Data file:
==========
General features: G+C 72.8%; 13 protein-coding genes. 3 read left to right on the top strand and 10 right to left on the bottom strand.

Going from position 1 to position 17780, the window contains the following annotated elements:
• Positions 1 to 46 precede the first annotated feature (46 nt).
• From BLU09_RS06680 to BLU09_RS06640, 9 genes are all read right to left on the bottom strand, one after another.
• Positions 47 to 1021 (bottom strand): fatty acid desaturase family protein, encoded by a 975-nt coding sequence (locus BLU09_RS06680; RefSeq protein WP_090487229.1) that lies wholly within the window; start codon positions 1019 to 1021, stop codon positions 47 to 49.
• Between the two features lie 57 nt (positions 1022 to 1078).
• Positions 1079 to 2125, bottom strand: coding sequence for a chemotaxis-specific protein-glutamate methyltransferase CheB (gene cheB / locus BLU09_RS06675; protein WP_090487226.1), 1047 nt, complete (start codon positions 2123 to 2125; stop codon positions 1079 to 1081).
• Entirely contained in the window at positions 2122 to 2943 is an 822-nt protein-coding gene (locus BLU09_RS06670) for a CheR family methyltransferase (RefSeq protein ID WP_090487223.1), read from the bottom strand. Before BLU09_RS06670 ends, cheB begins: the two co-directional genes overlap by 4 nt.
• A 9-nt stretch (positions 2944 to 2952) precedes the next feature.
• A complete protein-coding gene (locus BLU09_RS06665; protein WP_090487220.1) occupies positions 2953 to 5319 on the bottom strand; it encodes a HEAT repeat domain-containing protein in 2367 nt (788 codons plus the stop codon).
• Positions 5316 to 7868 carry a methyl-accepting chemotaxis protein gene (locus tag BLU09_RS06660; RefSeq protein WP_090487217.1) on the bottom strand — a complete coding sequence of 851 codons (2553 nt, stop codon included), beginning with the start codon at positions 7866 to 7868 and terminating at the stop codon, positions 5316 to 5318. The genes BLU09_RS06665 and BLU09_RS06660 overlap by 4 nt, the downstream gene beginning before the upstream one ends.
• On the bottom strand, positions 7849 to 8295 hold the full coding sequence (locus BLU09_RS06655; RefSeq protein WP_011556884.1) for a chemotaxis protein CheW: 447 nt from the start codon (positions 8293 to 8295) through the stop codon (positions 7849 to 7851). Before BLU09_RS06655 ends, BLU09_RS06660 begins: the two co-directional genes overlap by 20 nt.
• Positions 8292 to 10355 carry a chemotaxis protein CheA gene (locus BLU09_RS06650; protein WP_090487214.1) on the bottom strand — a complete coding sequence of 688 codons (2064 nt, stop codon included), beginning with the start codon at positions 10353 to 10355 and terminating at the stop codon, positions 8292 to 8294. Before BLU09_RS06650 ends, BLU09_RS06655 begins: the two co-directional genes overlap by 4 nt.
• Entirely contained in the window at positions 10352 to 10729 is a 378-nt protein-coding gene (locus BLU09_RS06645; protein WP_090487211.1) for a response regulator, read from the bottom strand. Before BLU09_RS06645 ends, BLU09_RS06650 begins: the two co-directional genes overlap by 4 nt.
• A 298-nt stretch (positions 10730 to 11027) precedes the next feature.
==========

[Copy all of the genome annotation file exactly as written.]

General features: G+C 72.8%; 13 protein-coding genes. 3 read left to right on the top strand and 10 right to left on the bottom strand.

Going from position 1 to position 17780, the window contains the following annotated elements:
• Positions 1 to 46 precede the first annotated feature (46 nt).
• From BLU09_RS06680 to BLU09_RS06640, 9 genes are all read right to left on the bottom strand, one after another.
• Positions 47 to 1021 (bottom strand): fatty acid desaturase family protein, encoded by a 975-nt coding sequence (locus BLU09_RS06680; RefSeq protein WP_090487229.1) that lies wholly within the window; start codon positions 1019 to 1021, stop codon positions 47 to 49.
• Between the two features lie 57 nt (positions 1022 to 1078).
• Positions 1079 to 2125, bottom strand: coding sequence for a chemotaxis-specific protein-glutamate methyltransferase CheB (gene cheB / locus BLU09_RS06675; protein WP_090487226.1), 1047 nt, complete (start codon positions 2123 to 2125; stop codon positions 1079 to 1081).
• Entirely contained in the window at positions 2122 to 2943 is an 822-nt protein-coding gene (locus BLU09_RS06670) for a CheR family methyltransferase (RefSeq protein ID WP_090487223.1), read from the bottom strand. Before BLU09_RS06670 ends, cheB begins: the two co-directional genes overlap by 4 nt.
• A 9-nt stretch (positions 2944 to 2952) precedes the next feature.
• A complete protein-coding gene (locus BLU09_RS06665; protein WP_090487220.1) occupies positions 2953 to 5319 on the bottom strand; it encodes a HEAT repeat domain-containing protein in 2367 nt (788 codons plus the stop codon).
• Positions 5316 to 7868 carry a methyl-accepting chemotaxis protein gene (locus tag BLU09_RS06660; RefSeq protein WP_090487217.1) on the bottom strand — a complete coding sequence of 851 codons (2553 nt, stop codon included), beginning with the start codon at positions 7866 to 7868 and terminating at the stop codon, positions 5316 to 5318. The genes BLU09_RS06665 and BLU09_RS06660 overlap by 4 nt, the downstream gene beginning before the upstream one ends.
• On the bottom strand, positions 7849 to 8295 hold the full coding sequence (locus BLU09_RS06655; RefSeq protein WP_011556884.1) for a chemotaxis protein CheW: 447 nt from the start codon (positions 8293 to 8295) through the stop codon (positions 7849 to 7851). Before BLU09_RS06655 ends, BLU09_RS06660 begins: the two co-directional genes overlap by 20 nt.
• Positions 8292 to 10355 carry a chemotaxis protein CheA gene (locus BLU09_RS06650; protein WP_090487214.1) on the bottom strand — a complete coding sequence of 688 codons (2064 nt, stop codon included), beginning with the start codon at positions 10353 to 10355 and terminating at the stop codon, positions 8292 to 8294. Before BLU09_RS06650 ends, BLU09_RS06655 begins: the two co-directional genes overlap by 4 nt.
• Entirely contained in the window at positions 10352 to 10729 is a 378-nt protein-coding gene (locus BLU09_RS06645; protein WP_090487211.1) for a response regulator, read from the bottom strand. Before BLU09_RS06645 ends, BLU09_RS06650 begins: the two co-directional genes overlap by 4 nt.
• A 298-nt stretch (positions 10730 to 11027) precedes the next feature.